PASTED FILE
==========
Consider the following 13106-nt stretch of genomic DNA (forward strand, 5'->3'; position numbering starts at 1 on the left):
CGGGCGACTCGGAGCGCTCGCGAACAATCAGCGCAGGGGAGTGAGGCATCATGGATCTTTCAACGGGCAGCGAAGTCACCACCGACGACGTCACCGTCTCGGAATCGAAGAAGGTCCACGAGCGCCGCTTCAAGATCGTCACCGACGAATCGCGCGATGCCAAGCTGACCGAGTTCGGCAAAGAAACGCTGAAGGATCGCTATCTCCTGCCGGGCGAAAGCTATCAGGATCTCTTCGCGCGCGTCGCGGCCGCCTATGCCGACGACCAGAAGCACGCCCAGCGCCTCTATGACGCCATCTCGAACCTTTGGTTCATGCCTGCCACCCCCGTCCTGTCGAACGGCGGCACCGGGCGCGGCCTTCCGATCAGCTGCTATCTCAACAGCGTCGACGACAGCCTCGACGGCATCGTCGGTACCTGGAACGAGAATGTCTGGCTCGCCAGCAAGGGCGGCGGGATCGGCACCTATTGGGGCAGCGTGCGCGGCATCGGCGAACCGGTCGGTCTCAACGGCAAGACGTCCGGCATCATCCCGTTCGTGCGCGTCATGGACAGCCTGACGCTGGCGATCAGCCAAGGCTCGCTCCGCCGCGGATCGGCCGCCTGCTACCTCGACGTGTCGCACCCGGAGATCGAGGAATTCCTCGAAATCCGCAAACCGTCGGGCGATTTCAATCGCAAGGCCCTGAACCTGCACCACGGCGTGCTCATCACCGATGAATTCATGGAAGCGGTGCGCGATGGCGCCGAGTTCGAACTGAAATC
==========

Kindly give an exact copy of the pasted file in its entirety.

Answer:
Consider the following 13106-nt stretch of genomic DNA (forward strand, 5'->3'; position numbering starts at 1 on the left):
CGGGCGACTCGGAGCGCTCGCGAACAATCAGCGCAGGGGAGTGAGGCATCATGGATCTTTCAACGGGCAGCGAAGTCACCACCGACGACGTCACCGTCTCGGAATCGAAGAAGGTCCACGAGCGCCGCTTCAAGATCGTCACCGACGAATCGCGCGATGCCAAGCTGACCGAGTTCGGCAAAGAAACGCTGAAGGATCGCTATCTCCTGCCGGGCGAAAGCTATCAGGATCTCTTCGCGCGCGTCGCGGCCGCCTATGCCGACGACCAGAAGCACGCCCAGCGCCTCTATGACGCCATCTCGAACCTTTGGTTCATGCCTGCCACCCCCGTCCTGTCGAACGGCGGCACCGGGCGCGGCCTTCCGATCAGCTGCTATCTCAACAGCGTCGACGACAGCCTCGACGGCATCGTCGGTACCTGGAACGAGAATGTCTGGCTCGCCAGCAAGGGCGGCGGGATCGGCACCTATTGGGGCAGCGTGCGCGGCATCGGCGAACCGGTCGGTCTCAACGGCAAGACGTCCGGCATCATCCCGTTCGTGCGCGTCATGGACAGCCTGACGCTGGCGATCAGCCAAGGCTCGCTCCGCCGCGGATCGGCCGCCTGCTACCTCGACGTGTCGCACCCGGAGATCGAGGAATTCCTCGAAATCCGCAAACCGTCGGGCGATTTCAATCGCAAGGCCCTGAACCTGCACCACGGCGTGCTCATCACCGATGAATTCATGGAAGCGGTGCGCGATGGCGCCGAGTTCGAACTGAAATC